Filming Animals in the Gulf


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By Charley Miller, Coordinating Producer 
Sitting on the plane, getting ready to take off on the flight to New Orleans, my head was full of project-related worries.  Were we going to get access to boats we needed?  Where were we going to sleep the next night?  I had been working non-stop in the weeks leading up to the trip, planning logistics, interviewing scientists, assembling crew.  Despite all the news coverage of the Deepwater Horizon disaster, I’d hardly had a moment to consider what was really happening on the front lines of the spill.

We filmed in Louisiana and Alabama for just 4 days – all of them jam packed – covering responders battling the spill.  Rushing from one scene to the next, it was hard to really understand the magnitude of the efforts we were seeing.  Documenting the events came first, understanding them would come later.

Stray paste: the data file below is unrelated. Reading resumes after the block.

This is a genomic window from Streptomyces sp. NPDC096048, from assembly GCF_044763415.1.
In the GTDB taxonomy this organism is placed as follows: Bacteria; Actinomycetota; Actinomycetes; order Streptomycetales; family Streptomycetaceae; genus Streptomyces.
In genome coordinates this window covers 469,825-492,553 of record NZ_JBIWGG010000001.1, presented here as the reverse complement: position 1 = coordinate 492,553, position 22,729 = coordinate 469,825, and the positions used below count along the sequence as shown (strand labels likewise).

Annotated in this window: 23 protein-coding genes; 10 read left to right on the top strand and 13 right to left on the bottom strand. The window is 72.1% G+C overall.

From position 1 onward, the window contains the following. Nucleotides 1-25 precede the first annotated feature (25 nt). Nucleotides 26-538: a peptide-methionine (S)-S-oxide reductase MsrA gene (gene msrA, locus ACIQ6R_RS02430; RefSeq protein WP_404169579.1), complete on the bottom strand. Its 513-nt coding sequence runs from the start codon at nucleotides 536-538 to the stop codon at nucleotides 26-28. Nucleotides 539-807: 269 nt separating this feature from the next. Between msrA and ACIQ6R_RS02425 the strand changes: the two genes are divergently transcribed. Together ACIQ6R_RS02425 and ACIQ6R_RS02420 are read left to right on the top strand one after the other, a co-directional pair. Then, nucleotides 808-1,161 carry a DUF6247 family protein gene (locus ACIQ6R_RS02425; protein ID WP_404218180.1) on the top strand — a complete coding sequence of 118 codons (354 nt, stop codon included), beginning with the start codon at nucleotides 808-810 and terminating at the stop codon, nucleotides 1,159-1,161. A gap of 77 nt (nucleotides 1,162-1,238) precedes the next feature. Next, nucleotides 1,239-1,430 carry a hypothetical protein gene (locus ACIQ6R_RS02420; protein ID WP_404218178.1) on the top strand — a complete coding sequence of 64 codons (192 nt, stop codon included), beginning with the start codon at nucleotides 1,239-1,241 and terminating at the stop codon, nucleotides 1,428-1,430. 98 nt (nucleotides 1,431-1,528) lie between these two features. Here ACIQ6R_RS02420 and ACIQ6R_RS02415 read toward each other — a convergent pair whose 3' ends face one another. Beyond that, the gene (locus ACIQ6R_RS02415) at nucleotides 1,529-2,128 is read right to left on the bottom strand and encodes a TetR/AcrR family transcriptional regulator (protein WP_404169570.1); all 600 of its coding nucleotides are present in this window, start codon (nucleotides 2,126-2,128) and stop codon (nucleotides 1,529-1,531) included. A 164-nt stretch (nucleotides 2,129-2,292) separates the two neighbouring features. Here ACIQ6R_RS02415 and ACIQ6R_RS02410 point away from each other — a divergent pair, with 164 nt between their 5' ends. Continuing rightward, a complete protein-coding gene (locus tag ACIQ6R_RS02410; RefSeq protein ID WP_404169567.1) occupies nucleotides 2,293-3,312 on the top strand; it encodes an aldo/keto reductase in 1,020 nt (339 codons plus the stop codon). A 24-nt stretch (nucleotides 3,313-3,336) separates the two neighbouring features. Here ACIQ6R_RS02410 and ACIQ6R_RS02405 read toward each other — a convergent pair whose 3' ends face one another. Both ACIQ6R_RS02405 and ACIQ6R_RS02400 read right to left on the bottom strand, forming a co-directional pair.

It wasn’t until I was back at National Geographic Headquarters, watching the footage we’d shot, that the extent of rescue operations in the Gulf really hit me.  We had been out with a group of more than 10 people on three boats to rescue one bird.  We’d scoured miles and miles of open waters of the Gulf for hours looking for individual turtles.  We had seen how whole facilities are dedicated to rehabilitating animals for as long as it takes to get them back to health.

Images I’ve watched on TV and in newspapers are heartbreaking, but the dedication of those who have worked so hard to save defenseless animals shouldn’t go unnoticed.  Their commitment and perseverance in the face of a monumental task is something I will always associate with this project.

Saved from the Spill premieres Tuesday October 5 at 9P et/pt on Nat Geo Wild.